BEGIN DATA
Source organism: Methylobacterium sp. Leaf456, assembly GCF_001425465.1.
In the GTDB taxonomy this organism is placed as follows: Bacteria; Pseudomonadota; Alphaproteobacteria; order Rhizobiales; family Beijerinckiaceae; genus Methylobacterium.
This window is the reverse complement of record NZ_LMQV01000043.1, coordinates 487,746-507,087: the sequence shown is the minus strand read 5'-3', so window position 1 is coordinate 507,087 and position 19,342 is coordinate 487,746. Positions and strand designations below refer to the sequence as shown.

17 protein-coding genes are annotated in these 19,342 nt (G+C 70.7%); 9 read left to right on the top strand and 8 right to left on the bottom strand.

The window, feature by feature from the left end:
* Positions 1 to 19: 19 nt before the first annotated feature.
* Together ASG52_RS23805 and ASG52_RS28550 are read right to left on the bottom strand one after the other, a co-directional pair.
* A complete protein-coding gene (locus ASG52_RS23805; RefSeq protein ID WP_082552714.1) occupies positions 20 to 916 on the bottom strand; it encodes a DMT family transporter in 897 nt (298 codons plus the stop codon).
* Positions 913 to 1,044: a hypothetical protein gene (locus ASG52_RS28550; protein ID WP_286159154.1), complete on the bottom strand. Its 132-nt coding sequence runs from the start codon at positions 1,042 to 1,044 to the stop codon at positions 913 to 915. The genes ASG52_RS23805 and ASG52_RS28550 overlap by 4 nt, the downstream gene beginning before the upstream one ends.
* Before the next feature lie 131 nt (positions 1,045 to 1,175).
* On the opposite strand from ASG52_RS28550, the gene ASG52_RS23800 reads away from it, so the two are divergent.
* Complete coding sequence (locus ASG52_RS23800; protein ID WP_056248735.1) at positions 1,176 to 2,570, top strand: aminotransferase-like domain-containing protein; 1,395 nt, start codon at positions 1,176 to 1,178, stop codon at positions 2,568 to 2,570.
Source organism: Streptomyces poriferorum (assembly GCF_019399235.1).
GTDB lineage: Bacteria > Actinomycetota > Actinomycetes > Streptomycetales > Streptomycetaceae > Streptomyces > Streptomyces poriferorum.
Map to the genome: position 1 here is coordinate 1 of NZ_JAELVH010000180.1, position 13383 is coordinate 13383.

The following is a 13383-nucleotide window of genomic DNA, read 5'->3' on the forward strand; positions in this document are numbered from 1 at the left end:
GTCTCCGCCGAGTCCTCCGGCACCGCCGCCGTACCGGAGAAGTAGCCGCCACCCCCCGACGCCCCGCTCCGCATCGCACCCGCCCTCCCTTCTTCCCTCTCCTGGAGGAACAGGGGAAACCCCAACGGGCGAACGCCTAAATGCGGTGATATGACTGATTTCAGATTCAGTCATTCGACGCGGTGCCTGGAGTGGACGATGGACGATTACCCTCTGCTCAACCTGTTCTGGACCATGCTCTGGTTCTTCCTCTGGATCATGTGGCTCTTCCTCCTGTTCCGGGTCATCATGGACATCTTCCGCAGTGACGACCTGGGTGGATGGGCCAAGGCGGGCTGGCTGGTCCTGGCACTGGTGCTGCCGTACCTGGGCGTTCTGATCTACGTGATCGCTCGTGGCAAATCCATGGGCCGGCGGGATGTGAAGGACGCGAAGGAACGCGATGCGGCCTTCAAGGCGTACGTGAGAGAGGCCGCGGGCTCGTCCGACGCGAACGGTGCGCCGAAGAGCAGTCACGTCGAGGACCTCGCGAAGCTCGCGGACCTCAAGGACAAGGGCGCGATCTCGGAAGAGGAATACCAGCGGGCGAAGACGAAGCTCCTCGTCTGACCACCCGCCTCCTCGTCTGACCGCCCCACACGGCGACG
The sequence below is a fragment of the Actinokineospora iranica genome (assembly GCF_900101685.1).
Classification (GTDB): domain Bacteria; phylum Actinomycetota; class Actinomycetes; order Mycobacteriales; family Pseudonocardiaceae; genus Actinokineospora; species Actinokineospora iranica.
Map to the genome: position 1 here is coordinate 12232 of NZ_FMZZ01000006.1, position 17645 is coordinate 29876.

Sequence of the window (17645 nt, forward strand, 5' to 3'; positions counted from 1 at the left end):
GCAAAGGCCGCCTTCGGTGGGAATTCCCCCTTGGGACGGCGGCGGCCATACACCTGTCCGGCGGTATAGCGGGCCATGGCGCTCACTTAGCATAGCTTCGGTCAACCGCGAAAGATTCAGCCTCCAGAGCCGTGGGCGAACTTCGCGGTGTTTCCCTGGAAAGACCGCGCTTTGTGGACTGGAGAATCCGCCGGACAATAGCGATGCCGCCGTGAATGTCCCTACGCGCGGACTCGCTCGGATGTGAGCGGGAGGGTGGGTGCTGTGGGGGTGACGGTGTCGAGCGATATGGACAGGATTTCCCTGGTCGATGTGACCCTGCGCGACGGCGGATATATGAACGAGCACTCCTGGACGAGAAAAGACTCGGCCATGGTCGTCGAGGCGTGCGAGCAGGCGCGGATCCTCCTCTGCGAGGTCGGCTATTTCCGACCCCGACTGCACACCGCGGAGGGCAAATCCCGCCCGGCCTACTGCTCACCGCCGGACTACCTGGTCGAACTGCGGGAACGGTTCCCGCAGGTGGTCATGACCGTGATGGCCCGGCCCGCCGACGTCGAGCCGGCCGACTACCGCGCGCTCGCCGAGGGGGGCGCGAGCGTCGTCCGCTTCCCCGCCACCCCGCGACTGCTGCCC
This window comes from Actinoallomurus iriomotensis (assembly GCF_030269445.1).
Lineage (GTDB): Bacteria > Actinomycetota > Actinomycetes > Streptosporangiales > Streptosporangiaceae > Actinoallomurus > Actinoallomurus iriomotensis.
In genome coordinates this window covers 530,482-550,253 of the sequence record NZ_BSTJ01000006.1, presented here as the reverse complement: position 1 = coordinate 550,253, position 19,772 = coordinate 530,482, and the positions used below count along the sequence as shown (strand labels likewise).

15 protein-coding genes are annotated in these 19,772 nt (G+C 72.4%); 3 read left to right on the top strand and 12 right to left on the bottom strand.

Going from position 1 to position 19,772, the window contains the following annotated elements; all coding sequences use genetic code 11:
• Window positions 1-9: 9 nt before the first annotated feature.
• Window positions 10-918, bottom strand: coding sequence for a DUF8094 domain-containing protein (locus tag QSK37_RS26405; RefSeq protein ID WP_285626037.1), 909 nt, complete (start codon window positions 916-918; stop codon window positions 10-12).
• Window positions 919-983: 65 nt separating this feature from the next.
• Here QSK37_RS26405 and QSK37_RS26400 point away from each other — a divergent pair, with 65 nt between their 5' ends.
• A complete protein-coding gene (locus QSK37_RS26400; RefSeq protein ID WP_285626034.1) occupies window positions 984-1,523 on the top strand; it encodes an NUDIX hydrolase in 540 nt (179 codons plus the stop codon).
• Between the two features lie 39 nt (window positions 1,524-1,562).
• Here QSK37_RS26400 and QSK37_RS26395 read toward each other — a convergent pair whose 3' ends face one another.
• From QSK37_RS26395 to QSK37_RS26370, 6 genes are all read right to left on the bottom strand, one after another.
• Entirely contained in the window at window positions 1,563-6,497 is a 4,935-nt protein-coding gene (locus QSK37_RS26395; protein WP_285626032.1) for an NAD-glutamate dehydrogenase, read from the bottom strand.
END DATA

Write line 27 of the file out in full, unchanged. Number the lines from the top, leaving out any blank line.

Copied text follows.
Going from position 1 to position 19,772, the window contains the following annotated elements; all coding sequences use genetic code 11: